Saturday morning I got up early and drove to Carrollton, about a half an hour away. I stopped first on the Carrollton Blue Trail. This sidewalk path runs by a small town lake and continues by some open spaces and trees. I counted some 20+ species of birds during a 40 minute walk. I recognized everything I saw, except that I am still internally debating if the bird I listed as a Savannah Sparrow is in fact a Song Sparrow.
Then I headed to the Dallas Makerspace for the North Texas Linux Users Group meeting. I had not been to one of their meetings in a year or two. I have never been a regular attendee, but only go once in a while. When I first arrived, the group was all looking at a program used by a new visitor called xfoil.
I had never heard of xfoil It is a bit of software that allows one to design airfoils. Apparently, this bit of free and open software saved the aeronautics industry substantial sums, as the resulting virtual airfoils are much cheaper to utilize than physical windtunnels. The users' group offers a service in which they help visitors put Linux on their computers. This visitor wanted help getting a dual-boot install so that he could run xfoil in Linux.
While we had some downtime, I installed xfoil on my computer, as it was in my Linux distribution's Linux repository (i.e., collection of free software set up for easy download-and-install). The nice man who brought in xfoil showed me how to define an airfoil (it turned out to be a handful of coordinate commands on a 180 degree x.y axis). We could get it to load, but we could not get it to render (a command called ppar showed the airfoil). It looks as if my system was missing a font. The same specifications worked on someone else's Fedora computer.
The aircraft enthusiast kindly explained to me at length the genesis of xfoil, which was surprisingly interesting.
At home, I tried to get xfoil to work and to render an airfoil. My home laptop seemed to have the font that my 12" travel laptop lacks. I took the specifications for an airfoil for a wind turbine (by a company called Bergey) and altered some of the coordinates substantially. The result was an "airfoil" that looked a bit like a sail crossed with a caterpillar. I like drawing in x,y, but should do a more precise job.I like xfoil because it reminds me of Logo, a simple programming language with allows one to move a turtle (the cursor) along an x,y and even z axis. I did not use xfoil's more advanced features having to do with drag, lift and this or that coefficient, just as I never program in Logo beyond a few dozen commands. The program did warn me in effect that my airfoil did not look very aerodynamic. I like succeeding at quests to get things to work that are complete non-sequiturs.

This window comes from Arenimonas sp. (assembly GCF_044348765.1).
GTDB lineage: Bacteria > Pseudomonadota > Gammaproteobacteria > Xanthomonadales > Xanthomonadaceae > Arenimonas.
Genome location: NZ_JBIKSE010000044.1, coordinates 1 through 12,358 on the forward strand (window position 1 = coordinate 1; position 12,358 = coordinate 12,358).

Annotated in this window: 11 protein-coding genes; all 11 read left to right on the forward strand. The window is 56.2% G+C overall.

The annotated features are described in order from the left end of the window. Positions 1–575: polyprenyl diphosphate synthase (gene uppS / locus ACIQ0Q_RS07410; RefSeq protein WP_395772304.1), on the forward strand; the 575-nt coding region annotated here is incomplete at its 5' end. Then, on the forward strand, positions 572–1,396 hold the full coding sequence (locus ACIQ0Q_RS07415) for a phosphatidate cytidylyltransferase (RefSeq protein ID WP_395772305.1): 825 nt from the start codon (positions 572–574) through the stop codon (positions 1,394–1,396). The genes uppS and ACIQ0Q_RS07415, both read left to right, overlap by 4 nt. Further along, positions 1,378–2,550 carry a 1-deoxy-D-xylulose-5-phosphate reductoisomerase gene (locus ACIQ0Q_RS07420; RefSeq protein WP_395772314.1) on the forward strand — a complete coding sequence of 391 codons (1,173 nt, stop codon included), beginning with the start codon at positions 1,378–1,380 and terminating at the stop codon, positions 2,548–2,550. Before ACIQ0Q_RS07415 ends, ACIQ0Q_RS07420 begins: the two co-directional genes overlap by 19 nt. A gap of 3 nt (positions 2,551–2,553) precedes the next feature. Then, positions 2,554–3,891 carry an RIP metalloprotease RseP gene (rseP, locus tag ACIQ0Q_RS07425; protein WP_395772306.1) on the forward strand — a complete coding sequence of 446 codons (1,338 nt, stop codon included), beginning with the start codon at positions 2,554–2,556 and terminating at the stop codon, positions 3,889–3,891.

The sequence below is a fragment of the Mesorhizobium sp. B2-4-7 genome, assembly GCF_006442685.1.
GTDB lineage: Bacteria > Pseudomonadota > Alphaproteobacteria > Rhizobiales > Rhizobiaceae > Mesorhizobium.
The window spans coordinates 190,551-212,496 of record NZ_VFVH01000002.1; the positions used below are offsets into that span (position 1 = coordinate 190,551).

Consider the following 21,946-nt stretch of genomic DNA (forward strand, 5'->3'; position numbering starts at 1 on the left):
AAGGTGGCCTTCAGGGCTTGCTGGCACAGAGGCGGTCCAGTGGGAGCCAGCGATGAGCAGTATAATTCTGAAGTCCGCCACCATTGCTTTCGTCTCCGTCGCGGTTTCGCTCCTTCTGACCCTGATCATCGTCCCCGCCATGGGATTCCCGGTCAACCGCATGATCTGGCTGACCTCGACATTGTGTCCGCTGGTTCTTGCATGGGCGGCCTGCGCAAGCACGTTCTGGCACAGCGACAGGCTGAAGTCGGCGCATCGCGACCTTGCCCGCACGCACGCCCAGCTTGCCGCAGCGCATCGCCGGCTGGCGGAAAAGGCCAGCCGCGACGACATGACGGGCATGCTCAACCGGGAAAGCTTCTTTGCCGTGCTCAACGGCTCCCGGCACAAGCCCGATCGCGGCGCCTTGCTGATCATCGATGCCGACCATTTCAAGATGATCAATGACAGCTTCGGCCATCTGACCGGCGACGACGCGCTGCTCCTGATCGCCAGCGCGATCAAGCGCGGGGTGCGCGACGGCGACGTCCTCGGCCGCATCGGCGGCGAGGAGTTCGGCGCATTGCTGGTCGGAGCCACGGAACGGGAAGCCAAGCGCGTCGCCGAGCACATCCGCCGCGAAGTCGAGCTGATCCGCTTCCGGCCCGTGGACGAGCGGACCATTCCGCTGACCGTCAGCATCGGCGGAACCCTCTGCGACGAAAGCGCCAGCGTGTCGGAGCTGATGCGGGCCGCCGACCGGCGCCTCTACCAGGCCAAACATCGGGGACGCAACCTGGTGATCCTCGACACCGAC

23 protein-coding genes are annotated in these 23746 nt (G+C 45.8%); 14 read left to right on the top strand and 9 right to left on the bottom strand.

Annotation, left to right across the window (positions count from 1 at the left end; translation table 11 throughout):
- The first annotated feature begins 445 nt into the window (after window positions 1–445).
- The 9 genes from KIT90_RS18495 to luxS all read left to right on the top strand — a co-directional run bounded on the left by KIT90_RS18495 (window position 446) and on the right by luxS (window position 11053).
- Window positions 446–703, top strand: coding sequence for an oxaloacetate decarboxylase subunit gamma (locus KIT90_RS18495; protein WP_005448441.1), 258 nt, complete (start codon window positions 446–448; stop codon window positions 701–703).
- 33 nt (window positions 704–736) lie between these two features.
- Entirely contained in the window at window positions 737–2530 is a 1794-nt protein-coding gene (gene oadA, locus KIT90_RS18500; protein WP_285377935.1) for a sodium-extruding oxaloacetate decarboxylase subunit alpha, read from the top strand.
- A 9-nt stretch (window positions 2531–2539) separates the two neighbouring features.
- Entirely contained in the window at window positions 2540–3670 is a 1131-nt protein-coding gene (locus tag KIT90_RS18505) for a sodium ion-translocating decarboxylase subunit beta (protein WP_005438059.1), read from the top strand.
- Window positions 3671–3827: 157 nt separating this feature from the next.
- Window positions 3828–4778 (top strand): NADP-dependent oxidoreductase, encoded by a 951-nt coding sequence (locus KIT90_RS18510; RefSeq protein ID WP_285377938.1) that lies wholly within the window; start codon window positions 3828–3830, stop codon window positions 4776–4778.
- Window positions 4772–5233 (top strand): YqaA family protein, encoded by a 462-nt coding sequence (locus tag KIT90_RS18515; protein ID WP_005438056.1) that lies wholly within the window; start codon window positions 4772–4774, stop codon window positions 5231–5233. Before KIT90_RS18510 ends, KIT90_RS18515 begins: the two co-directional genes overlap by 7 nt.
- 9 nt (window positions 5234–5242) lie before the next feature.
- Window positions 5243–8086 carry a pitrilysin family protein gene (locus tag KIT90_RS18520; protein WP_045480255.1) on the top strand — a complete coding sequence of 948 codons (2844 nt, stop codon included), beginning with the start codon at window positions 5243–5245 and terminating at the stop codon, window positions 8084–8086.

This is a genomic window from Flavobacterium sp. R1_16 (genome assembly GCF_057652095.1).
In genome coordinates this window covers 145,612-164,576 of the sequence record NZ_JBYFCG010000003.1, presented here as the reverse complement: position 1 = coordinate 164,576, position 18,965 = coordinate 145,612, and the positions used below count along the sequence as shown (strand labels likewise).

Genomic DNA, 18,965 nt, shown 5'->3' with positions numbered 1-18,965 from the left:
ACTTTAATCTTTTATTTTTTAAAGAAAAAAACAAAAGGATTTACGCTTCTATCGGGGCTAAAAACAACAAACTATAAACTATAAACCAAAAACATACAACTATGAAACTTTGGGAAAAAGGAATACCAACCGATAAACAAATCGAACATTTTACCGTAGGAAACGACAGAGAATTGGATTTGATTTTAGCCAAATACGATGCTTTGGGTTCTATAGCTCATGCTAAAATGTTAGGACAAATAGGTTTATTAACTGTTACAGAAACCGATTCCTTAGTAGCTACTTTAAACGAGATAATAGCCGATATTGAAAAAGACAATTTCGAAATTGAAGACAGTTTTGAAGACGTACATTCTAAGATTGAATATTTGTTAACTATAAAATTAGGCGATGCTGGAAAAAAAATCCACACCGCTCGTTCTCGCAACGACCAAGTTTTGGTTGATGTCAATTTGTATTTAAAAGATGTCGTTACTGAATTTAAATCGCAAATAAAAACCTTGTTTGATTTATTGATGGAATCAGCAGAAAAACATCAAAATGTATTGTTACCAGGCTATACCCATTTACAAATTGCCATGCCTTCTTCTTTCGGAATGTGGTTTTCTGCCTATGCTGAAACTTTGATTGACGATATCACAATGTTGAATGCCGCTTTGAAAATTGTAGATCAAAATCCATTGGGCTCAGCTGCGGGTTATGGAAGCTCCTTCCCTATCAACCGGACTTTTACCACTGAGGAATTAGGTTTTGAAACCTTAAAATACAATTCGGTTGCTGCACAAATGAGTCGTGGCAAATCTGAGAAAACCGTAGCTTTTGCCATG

After the meeting, most of us went to Taco Bueno to have lunch and chat. These were all guys, and good guys, mostly a decade or so older than I am. They were, as tech hobbyists often are (but I am not) avid ham radio buffs. One fellow, also named Bob, explained how he flew bomber missions during Vietnam as an Air Force navigator after his graduation from college. I had spoken with Bob before, and know his hobby is using computers to build organs that sound like pipe organs. He is a good guy, like me more a user than a programmer. During lunch he made some political statements contrary to my own political views. I was irritated, a bit, by this injection of political stuff into a nice lunch, but more irritated that I spent time trying to rebut his positions. He's a good guy, though, and I'll see him at another meeting, where I hope we talk virtual pipe organs.
I stopped by PetSmart on my way home to pick up Beatrice's food. Because it has a measure of weigh control in it, this food is the equivalent of doggie prescription medicine. Apparently, some people buy dogfood with weight control features for the wrong reasons.
In the late afternoon, I took Beatrice on a walk in lovely weather. She loved being outdoors but I noticed that she took the turn at the elementary school that cuts our walk short by half. I saw a Brown-Headed Cowbird, which will be the 60th species on my eBird list.
I had left my SD card in my camera at home by mistake, so I rummaged to find the right kind of USB cord to move my sparrow photos from camera to computer. Then I puzzled once more on the sparrow ID issue, as the photos looked Savannah Sparrow-ish but lacked the yellow lore characteristic of that species. I am intrigued, by the way, with how many cords I own in life.
We ate dinner at Tokyo Joe's, where I had a bowl of chicken and vegetables. We also went to PetSmart to do an exchange, as I had accidentally gotten R/D food instead of W/D food.
The deaths in New Zealand at the hands of a terrorist of at least 50 people who were worshipping in a mosque in Christchurch is so sad. I hope that a concerted effort is made to root out terror cells of white supremacists and to improve security. for mosques, schools, chuches and other public gatherings. It is all very sad.
The college admission bribery scandal still resonates with me. I hope the FBI exposes any further participants in this situation. I continue to be struck by the wiretap allegedly of a lawyer with a nationally-prominent New York firm who proclaimed to the government informant that he was not bothered by the moral issue involved at all.
I want to walk, to get practical things done, and to read my book today. I started reading "A Perfect Explanation" by Eleanor Anstruther, after finishing "My Name is Carey" by Martin L. Shoemaker. I heard from actor Joe Marsh on Twitter after I complimented his excellent job on the audiobook of "Cousin Phillis".
from Dreamwidth, because two posts of the same text are twice as nice